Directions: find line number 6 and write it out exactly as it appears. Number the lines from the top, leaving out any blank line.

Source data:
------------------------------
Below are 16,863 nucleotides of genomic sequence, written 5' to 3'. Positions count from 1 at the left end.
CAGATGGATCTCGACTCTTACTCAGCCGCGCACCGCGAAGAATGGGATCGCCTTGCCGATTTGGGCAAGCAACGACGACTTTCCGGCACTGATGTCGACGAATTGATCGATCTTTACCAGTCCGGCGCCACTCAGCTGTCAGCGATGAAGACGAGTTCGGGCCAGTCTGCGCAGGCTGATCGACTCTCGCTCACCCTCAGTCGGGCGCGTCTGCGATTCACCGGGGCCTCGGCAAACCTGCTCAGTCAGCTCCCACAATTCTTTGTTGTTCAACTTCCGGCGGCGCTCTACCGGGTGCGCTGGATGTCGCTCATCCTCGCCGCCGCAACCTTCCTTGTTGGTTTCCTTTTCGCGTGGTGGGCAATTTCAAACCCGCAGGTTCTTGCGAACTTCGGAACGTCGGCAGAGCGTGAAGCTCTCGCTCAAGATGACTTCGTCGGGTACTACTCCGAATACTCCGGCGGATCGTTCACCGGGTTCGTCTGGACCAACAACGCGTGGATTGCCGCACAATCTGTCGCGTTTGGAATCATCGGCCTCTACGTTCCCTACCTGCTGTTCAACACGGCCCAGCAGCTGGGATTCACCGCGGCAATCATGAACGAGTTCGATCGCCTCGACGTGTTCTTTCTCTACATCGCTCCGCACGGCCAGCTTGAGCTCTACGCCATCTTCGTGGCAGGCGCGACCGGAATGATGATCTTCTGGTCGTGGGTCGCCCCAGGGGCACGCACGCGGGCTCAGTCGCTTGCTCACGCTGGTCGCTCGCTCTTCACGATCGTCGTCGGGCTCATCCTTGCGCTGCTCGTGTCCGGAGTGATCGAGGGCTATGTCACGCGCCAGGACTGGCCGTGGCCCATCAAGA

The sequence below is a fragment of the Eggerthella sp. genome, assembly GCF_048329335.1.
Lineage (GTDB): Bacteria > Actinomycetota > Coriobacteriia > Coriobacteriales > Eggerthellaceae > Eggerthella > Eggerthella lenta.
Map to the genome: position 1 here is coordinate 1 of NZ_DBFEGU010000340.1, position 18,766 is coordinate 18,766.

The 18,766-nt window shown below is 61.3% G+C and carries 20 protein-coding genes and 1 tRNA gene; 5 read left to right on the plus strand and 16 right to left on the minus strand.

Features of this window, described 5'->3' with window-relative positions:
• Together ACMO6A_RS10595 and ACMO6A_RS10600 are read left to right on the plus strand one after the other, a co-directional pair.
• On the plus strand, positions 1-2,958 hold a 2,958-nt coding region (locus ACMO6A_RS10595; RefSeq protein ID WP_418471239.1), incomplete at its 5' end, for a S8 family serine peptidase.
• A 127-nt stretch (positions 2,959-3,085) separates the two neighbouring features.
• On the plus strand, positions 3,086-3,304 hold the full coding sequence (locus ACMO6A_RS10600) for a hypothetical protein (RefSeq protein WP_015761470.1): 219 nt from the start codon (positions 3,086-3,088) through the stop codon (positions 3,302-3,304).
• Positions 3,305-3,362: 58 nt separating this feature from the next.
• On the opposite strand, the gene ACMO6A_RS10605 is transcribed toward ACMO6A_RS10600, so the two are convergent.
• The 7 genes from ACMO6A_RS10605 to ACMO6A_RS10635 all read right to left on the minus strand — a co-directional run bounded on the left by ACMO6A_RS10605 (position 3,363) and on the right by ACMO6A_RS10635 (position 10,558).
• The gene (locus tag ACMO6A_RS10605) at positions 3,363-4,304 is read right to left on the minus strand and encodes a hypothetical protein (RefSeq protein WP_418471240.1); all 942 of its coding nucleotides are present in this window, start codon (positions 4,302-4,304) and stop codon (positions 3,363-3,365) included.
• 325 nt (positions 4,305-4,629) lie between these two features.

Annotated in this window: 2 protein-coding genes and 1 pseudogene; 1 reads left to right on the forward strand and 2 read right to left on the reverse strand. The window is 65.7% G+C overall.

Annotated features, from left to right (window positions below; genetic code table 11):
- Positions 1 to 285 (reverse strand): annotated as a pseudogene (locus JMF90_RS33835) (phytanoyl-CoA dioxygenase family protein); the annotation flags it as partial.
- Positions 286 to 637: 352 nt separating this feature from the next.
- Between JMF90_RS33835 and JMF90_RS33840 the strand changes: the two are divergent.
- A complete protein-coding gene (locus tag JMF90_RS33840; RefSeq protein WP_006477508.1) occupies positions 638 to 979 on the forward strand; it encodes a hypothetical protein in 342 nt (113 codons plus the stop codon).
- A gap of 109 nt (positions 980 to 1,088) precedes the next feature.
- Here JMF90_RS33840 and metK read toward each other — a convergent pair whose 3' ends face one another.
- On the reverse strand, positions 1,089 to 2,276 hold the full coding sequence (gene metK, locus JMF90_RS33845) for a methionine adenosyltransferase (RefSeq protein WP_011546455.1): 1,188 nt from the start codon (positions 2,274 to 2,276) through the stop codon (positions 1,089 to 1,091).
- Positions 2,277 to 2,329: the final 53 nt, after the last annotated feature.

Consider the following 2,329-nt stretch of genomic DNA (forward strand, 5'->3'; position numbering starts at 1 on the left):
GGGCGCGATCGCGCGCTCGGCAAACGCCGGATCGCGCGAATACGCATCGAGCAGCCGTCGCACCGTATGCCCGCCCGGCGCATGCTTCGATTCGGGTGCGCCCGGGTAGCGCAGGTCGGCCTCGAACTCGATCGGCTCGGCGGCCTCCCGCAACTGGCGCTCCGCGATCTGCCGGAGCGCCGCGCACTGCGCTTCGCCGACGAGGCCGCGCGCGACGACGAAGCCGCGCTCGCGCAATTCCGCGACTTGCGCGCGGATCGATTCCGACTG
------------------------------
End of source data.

The 18,766-nt window shown below is 61.3% G+C and carries 20 protein-coding genes and 1 tRNA gene; 5 read left to right on the plus strand and 16 right to left on the minus strand.